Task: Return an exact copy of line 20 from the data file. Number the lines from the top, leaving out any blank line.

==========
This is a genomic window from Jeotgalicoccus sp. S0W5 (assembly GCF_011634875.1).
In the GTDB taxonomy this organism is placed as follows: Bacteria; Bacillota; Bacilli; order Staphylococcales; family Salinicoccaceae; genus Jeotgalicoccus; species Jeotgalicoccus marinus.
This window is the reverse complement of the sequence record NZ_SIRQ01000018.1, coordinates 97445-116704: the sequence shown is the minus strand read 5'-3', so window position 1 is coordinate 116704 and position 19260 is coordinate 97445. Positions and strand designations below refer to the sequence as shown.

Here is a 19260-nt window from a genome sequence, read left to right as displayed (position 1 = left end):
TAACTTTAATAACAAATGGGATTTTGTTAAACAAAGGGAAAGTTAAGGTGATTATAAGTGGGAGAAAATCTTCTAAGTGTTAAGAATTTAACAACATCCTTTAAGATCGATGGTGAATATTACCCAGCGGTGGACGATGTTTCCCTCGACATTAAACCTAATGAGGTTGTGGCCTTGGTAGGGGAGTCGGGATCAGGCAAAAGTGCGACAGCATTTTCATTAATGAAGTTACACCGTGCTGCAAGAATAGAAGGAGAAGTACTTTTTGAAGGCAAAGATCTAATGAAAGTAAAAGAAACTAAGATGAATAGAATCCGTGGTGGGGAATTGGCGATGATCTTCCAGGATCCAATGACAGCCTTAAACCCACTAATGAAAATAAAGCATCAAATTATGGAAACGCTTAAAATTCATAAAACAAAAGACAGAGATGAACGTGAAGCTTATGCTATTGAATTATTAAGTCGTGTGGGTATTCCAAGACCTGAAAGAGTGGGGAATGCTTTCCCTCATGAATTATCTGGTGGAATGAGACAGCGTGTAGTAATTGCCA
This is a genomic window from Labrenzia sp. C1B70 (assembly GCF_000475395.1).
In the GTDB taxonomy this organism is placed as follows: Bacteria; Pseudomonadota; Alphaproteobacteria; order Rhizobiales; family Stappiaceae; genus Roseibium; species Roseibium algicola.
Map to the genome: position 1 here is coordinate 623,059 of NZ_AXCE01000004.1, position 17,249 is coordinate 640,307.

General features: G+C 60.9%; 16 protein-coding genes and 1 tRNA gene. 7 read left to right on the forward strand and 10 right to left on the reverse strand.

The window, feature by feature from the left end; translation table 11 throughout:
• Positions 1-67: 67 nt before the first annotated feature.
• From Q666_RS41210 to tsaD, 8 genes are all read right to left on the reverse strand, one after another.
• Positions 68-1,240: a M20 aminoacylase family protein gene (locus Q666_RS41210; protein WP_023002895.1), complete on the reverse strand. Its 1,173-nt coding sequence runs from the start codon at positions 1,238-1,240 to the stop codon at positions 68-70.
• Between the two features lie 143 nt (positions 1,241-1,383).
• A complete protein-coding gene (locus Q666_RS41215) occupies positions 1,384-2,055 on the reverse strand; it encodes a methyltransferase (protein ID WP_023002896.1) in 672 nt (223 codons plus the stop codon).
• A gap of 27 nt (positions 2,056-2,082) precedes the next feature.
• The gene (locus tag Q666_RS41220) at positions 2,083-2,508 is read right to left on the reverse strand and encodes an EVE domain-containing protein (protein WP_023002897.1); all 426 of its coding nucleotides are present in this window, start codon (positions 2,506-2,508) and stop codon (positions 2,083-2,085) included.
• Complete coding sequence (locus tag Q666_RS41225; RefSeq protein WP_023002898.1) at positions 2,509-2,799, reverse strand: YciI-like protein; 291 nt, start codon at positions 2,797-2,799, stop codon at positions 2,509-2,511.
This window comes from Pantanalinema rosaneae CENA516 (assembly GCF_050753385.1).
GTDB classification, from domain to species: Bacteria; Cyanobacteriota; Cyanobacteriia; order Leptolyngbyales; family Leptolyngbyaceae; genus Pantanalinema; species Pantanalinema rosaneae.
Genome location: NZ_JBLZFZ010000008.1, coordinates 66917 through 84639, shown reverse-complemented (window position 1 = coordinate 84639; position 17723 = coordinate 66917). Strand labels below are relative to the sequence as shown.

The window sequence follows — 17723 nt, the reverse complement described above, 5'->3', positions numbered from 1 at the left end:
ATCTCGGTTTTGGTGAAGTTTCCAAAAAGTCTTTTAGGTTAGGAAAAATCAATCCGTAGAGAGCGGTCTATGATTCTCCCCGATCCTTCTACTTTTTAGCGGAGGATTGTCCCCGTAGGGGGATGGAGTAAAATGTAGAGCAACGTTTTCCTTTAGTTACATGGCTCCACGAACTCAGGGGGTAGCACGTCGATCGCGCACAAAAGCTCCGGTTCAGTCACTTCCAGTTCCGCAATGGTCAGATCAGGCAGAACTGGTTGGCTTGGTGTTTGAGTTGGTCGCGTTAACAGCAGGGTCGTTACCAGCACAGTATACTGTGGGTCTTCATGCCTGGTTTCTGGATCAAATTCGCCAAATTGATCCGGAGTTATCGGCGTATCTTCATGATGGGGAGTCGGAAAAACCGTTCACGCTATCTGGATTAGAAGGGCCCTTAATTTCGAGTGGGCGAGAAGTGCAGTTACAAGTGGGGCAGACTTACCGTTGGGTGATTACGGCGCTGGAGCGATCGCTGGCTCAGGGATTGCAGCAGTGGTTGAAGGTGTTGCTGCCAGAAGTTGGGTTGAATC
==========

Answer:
GTDB classification, from domain to species: Bacteria; Cyanobacteriota; Cyanobacteriia; order Leptolyngbyales; family Leptolyngbyaceae; genus Pantanalinema; species Pantanalinema rosaneae.